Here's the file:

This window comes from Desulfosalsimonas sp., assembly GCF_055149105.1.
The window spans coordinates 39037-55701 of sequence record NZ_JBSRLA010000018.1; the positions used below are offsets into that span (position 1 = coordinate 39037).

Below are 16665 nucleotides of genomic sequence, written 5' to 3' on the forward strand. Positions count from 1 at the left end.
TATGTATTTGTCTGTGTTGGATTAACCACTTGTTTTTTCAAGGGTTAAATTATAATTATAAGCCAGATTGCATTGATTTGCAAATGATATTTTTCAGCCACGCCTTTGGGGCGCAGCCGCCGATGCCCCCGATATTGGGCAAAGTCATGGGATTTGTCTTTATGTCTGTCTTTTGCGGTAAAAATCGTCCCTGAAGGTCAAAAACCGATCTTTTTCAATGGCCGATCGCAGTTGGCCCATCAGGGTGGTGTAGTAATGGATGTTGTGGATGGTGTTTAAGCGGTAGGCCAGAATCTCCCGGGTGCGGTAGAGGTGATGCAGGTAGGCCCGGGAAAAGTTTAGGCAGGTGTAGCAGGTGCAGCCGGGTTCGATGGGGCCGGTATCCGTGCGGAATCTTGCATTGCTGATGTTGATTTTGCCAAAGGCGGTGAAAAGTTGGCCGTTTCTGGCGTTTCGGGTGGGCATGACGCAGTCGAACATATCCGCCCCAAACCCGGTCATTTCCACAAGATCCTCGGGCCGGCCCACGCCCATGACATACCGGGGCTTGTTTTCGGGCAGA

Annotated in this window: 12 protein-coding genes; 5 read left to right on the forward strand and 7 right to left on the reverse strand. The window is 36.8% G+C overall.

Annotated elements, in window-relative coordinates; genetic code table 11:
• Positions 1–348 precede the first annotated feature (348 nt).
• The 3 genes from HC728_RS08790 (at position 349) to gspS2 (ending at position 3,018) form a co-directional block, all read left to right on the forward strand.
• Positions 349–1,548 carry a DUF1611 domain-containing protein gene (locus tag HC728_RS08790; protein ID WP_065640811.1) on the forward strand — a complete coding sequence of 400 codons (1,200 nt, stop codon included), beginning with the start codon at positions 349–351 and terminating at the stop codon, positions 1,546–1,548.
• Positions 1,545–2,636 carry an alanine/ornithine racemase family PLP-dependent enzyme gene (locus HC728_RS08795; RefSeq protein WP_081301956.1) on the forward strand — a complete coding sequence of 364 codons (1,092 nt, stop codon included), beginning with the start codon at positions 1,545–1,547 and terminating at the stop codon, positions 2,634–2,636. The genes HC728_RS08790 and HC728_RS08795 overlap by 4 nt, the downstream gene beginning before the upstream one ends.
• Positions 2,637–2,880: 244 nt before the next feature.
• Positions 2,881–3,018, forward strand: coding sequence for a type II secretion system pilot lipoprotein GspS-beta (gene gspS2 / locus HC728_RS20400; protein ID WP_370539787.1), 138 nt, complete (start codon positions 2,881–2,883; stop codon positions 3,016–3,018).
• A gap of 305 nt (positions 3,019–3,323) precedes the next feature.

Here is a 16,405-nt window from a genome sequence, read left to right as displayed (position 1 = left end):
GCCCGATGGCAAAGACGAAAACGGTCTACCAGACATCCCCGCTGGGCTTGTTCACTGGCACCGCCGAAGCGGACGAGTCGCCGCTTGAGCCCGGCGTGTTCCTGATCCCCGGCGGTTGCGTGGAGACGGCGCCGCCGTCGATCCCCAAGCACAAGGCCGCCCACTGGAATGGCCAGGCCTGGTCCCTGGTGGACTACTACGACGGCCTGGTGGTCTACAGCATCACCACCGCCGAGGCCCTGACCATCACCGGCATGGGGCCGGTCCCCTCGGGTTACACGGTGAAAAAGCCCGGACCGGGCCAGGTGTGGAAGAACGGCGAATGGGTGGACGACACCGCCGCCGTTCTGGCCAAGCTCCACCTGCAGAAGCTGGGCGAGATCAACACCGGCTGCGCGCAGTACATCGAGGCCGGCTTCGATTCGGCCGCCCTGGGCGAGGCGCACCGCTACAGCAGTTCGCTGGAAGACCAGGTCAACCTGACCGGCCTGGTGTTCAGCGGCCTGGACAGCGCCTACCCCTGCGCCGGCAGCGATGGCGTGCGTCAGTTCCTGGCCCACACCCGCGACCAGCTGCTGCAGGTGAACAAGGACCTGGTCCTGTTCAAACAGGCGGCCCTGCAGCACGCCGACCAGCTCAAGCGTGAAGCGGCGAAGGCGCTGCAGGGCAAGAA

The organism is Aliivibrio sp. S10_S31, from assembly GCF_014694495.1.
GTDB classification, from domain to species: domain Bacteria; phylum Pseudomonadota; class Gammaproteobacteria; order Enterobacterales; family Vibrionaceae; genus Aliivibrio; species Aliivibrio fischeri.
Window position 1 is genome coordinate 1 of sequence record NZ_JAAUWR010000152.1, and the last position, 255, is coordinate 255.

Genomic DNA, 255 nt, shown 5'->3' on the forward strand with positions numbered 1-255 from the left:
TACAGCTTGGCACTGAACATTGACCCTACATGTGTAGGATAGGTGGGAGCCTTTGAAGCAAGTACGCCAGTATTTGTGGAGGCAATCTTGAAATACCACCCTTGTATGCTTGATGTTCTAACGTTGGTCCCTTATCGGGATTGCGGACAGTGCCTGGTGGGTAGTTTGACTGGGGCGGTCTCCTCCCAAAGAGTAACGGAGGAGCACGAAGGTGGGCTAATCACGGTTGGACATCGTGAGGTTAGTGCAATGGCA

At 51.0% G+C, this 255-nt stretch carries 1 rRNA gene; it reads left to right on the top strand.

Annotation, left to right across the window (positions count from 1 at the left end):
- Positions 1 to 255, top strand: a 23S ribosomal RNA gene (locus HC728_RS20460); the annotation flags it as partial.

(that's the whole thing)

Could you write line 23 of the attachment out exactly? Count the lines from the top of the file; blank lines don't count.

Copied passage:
- Positions 1 to 255, top strand: a 23S ribosomal RNA gene (locus HC728_RS20460); the annotation flags it as partial.